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Realistic hopes in a peanut field

I sometimes feel sorry for the sales reps facing angry growers who are disappointed by the amount of disease damage they perceive in their field. Sometimes, damage is inevitable.

Bob Kemerait, Plant Pathologist

June 21, 2024

4 Min Read
peanut plants in bloom
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At a Glance

  • There have been many times when I am called to the field because a grower is despondent at the amount of disease seen.

Each season, row-crop growers in the Southeast go to great effort and great expense to reduce losses to diseases and nematodes. One of the most important things I do provide, through Extension programming, recommendations to best integrate varieties, fungicides, nematicides and cultural practices to minimize losses.  

Perhaps the best example of such is Peanut Rx and associated “prescription” fungicide programs. I am grateful that there are companies that sell products to protect against damage from diseases and nematodes.

I sometimes feel sorry for the sales reps facing angry growers who are disappointed by the amount of disease damage they perceive in their field. Sometimes, damage is inevitable, despite best efforts, and minor damage may not affect profitability. 

Tomato spotted wilt 

The complaint is, “I followed Peanut Rx like you told me to do, and I STILL have tomato spotted wilt in my peanuts. Why is that?” 

Short of having a peanut variety that is completely resistant to the tomato spotted wilt virus, there is going to be some spotted wilt disease in every peanut field in the Southeast. The amount of spotted wilt in any field is dependent upon the overall threat from viruliferous thrips in a season and the steps that were taken to minimize risk, with particular emphasis on variety, planting date, plant populations and selection of what to put in-furrow. What seems like “too much spotted wilt” would become more acceptable if a grower could see how much wilt there would have been had he or she NOT followed Peanut Rx.   

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Leaf spot diseases   

Early leaf spot and late leaf spot are two of the most common and important diseases affecting our peanut crop. Many growers will apply fungicides up to eight times this season to manage these diseases. They are understandably concerned if leaf spot is found in the field.   

Significant premature defoliation reduces the strength of the pegs that attach the pods to the plants.  Weakened pegs can result in digging losses at harvest. Most fungicide programs reduce leaf spot to where symptoms are insignificant.   

However, there are times, for example, when a variety is more susceptible, or when peanuts are planted too often in a field, or when weather is extremely favorable for disease, that defoliation does occur. Growers can find solace in the fact that our current varieties can withstand some defoliation at harvest without significant yield loss. 

Southern stem rot/white mold   

Managing this disease can be quite difficult, more difficult than managing leaf spot diseases.  Management of white mold requires not only proper application timing with use of an appropriate product at an appropriate rate, but also rain, irrigation, increased spray volume, or by spraying at night to move the product to the crown of the. Despite a grower’s best efforts, some white mold is likely to appear in most fields every year.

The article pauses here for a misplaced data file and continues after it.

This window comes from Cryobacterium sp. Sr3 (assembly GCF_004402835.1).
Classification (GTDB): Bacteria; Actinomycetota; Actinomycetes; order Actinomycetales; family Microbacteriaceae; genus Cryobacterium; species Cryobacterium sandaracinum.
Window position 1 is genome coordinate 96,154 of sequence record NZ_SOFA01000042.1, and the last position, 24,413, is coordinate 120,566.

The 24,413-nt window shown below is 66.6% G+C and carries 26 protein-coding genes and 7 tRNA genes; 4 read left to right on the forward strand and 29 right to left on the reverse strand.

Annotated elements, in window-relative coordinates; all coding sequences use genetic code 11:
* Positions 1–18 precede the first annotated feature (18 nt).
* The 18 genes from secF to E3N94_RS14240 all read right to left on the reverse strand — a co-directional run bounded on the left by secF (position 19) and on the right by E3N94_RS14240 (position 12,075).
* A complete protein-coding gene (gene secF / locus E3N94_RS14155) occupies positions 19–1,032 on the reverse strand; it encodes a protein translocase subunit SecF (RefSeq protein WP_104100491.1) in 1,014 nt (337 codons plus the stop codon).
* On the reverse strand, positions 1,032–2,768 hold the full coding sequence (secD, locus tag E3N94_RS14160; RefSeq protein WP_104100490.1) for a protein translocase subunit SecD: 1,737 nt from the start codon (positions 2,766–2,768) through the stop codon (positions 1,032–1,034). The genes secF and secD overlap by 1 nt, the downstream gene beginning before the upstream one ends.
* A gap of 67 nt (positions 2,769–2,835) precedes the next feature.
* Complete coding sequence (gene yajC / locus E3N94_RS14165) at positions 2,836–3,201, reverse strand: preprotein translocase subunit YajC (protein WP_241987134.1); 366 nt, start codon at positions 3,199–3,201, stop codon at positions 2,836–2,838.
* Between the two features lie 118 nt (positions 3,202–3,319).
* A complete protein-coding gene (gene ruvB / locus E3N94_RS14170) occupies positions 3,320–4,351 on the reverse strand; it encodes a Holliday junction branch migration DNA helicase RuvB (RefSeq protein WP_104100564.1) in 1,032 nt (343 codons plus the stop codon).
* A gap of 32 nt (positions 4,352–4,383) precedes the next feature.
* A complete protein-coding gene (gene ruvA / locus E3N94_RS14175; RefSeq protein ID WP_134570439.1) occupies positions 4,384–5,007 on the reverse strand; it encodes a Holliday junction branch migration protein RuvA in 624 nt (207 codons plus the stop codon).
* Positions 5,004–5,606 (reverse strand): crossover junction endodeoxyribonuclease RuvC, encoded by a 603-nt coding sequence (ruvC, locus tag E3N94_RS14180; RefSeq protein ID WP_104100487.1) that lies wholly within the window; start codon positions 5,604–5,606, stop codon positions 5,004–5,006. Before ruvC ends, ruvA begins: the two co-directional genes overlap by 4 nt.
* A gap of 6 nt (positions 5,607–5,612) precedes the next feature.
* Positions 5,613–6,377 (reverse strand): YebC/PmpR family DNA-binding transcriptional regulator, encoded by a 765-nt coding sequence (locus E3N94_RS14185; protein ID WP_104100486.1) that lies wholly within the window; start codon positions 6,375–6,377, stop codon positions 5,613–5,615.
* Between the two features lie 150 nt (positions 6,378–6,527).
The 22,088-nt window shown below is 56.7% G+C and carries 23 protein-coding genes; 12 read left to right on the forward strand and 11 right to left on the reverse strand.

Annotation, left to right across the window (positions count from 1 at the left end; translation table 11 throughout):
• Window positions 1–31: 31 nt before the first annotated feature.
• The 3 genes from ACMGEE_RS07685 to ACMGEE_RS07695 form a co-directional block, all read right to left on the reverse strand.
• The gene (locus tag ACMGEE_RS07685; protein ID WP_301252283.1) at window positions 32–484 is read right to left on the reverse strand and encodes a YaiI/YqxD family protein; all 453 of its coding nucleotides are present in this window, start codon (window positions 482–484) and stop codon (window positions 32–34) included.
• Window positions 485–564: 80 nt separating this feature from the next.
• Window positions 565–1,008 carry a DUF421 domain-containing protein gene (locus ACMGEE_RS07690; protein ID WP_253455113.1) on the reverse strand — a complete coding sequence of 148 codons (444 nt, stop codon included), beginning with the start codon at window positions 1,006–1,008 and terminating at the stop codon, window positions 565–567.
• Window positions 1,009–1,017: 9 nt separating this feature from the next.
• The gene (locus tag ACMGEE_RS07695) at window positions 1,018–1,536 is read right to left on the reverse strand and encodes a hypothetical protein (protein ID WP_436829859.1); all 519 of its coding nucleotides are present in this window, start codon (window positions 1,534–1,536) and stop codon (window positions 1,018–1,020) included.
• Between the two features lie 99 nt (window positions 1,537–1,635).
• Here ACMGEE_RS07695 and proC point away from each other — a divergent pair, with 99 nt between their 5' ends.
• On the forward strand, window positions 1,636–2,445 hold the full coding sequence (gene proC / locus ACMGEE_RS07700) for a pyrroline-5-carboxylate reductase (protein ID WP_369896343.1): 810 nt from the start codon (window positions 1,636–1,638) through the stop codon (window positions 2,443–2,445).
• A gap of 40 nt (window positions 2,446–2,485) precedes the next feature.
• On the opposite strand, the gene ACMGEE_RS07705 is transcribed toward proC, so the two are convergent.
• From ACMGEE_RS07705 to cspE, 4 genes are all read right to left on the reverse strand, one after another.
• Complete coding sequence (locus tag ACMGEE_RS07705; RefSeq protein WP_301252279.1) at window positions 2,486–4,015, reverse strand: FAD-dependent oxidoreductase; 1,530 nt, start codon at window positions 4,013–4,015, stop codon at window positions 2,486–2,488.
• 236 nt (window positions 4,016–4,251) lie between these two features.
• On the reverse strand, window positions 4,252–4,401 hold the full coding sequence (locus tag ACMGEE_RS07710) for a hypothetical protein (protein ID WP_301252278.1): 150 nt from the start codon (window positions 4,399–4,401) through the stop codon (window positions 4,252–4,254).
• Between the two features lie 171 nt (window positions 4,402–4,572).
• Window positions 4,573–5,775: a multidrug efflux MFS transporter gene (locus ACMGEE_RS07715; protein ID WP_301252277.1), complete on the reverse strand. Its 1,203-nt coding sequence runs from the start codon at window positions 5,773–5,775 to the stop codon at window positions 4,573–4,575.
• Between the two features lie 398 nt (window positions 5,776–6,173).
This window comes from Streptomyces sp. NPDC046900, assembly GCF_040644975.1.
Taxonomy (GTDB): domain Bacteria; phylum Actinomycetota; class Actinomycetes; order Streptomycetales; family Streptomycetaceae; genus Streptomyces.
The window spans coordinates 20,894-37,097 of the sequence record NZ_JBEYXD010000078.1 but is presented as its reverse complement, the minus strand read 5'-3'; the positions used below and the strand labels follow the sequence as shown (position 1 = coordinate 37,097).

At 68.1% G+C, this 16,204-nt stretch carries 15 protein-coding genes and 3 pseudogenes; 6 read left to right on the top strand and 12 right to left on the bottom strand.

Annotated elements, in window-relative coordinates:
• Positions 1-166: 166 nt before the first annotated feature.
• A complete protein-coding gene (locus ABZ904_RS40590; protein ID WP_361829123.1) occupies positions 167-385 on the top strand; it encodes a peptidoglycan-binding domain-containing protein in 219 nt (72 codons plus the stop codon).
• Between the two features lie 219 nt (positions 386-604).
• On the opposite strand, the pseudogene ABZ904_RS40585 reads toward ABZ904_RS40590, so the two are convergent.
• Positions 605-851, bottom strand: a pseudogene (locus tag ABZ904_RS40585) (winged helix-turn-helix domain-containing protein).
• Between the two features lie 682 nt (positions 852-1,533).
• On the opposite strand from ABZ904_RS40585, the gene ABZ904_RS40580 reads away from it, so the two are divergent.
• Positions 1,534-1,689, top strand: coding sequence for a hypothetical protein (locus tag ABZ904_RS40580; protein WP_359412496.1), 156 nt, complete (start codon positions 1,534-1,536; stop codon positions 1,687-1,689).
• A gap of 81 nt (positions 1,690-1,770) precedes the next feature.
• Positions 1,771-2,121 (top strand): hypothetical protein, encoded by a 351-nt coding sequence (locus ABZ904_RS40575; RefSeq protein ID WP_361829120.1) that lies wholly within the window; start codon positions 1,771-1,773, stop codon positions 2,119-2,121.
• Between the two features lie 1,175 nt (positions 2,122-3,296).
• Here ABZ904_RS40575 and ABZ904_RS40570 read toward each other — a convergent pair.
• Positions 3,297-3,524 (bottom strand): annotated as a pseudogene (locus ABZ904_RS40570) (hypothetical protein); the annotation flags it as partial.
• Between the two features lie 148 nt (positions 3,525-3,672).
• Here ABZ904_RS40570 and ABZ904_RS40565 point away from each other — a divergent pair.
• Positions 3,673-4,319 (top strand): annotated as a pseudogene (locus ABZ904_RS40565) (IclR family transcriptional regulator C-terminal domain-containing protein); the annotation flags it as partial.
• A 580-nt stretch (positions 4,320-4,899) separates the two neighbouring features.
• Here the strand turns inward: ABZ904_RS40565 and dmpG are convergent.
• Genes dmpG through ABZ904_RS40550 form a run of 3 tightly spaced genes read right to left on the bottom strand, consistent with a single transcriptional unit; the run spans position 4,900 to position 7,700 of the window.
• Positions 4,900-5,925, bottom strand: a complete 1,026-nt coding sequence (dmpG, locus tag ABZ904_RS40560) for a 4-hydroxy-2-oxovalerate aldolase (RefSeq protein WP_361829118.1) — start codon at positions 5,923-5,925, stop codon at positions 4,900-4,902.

The indication that the management program (the combination of timing, fungicide and application method) is working is that any “hits” of white mold are contained to about the size of a dinner plate.   

Indications that a management program is not working show when the disease expands beyond individual plants and spreads down the row. When such occurs, it is extremely important that a grower re-evaluate and work to contain the disease.  Such may require switching products, adjusting rates, and/or trying to improve movement of the fungicide to the canopy of the plant. 

Root-knot nematodes   

Planting varieties that have resistance to the peanut root-knot nematode is the most effective tool for reducing losses to this difficult-to-manage pest. Even when resistant varieties are planted, it is possible that a very small amount of damage will still be observed in the field, though our resistant peanut varieties, to include ‘Georgia-14N’, ‘TifNV-High O/L’, and more recently ‘TifNV-HG’, are nearly immune.   

Growers who plant a susceptible variety, for example ‘Georgia-06G, WILL see nematode damage in an infested field (stunting, gall on roots, pegs and pods) no matter which nematicide or combination of nematicides is used.  In such instance, the best the grower can do it to choose the nematicide and rate of the nematicide most appropriate for the size of the nematode population in the field and manage the crop as effectively as possible to reduce stress already present from a compromised root system. 

There have been many times when I am called to the field because a grower is despondent at the amount of disease seen. Sometimes, as we look at the field together, the grower realizes it is not as bad as it first seemed, or that things can still be done to protect the crop. Realistic expectations and careful observations can make all the difference in a crop this season. 

Kemerait is a plant pathologist with the University of Georgia and regular columnist for Southeast Farm Press.

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About the Author(s)

Bob Kemerait

Plant Pathologist, University of Georgia

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